You can’t really get to know a city with 8 million residents in a 4 day visit. Bogota (photos) is described as a collection of 1,000 neighborhoods, each lending its own unique flavor to the whole. We were only able to focus on the portion in and around La Candelaria, where the city originated. Bogota’s Spanish era began in 1538 but the valley containing it was originally inhabited by one of the most advanced pre-Colombian Indian groups, the Muisca.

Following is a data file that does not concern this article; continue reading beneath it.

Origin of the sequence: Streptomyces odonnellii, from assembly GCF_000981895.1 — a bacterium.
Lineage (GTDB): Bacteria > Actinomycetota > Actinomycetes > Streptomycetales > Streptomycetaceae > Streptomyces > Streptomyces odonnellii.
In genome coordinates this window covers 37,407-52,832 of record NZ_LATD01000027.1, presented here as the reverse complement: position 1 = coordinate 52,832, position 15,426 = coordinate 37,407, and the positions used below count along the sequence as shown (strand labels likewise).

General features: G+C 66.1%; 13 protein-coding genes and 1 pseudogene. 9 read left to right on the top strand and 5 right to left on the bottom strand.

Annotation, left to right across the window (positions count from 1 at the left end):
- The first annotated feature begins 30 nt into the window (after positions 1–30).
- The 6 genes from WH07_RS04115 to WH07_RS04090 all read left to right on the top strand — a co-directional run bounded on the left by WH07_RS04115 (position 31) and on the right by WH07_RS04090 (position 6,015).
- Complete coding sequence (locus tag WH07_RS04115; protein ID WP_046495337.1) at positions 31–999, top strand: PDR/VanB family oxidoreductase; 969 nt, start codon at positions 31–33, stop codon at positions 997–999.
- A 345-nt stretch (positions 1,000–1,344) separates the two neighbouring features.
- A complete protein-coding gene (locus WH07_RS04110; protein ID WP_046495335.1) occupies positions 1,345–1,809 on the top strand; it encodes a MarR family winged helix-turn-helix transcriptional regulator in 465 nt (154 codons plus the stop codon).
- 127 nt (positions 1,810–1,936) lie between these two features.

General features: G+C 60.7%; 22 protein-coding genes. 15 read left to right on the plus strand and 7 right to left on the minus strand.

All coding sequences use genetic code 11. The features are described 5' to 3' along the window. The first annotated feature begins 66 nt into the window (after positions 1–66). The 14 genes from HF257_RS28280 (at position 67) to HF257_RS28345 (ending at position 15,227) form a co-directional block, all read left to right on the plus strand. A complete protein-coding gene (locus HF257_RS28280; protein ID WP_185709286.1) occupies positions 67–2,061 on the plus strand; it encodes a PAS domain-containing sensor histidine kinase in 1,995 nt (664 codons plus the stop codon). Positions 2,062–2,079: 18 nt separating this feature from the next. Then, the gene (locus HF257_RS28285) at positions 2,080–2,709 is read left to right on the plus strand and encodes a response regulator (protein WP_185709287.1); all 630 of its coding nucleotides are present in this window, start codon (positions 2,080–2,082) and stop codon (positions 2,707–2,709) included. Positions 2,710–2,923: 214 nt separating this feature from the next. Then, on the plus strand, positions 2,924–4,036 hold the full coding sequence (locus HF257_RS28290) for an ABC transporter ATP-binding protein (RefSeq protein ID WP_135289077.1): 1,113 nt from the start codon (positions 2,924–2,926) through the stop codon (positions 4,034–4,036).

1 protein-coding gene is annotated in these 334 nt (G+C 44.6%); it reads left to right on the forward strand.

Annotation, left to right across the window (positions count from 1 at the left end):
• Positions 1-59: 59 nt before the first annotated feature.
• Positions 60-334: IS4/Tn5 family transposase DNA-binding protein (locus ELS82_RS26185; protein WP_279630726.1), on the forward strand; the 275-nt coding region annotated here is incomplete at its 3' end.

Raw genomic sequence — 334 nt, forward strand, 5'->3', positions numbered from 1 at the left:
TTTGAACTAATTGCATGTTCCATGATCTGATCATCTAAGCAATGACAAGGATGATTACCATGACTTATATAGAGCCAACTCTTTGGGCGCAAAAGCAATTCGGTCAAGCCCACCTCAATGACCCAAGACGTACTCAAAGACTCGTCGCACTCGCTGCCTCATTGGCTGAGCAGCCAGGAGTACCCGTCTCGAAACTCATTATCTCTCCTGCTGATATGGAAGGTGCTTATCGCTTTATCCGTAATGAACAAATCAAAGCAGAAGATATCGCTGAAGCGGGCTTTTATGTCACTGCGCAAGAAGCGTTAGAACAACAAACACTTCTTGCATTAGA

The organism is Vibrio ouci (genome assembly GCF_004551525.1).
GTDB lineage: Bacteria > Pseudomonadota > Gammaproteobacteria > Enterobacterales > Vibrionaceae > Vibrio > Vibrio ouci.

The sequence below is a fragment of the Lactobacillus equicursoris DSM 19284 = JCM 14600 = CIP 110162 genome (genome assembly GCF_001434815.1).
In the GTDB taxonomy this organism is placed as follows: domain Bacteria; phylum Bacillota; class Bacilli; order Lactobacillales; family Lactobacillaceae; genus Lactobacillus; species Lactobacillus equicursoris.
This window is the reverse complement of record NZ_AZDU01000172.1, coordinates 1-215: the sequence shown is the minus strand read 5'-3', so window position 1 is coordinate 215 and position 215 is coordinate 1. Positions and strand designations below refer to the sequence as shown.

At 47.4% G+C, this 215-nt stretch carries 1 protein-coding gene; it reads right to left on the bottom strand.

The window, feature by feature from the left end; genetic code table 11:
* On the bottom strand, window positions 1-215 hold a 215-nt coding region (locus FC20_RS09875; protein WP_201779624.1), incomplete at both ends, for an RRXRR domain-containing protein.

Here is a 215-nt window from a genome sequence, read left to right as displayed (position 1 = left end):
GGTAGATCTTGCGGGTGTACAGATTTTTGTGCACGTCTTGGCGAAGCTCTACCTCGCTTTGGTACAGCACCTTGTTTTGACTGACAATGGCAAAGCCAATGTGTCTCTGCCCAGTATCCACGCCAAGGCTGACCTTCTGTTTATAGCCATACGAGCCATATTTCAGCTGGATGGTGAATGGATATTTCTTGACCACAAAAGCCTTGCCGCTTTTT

It’s dark, not terribly late, only about 8:00pm, but it’s dark and we’re in the back of a taxi that has just taken a turn off the main highway down a dirt road. The road is narrow and both sides are thick with vegetation so that we have that tunnel effect. We’ve just recently arrived in the city of Manizales and have booked ahead to stay at Hacienda Venecia, a coffee estate about 30 minutes outside of the city. It’s one of those situations in which you let your mind wander. What if he’s taking us down this dirt road to some isolated place to dump us out and take off with our belongings? We are in the mountains of central Colombia and who would know? But, Hacienda Venecia has arranged for this taxi. We phoned them from the bus station in Manizales and they told us the name of the taxi driver that would come for us.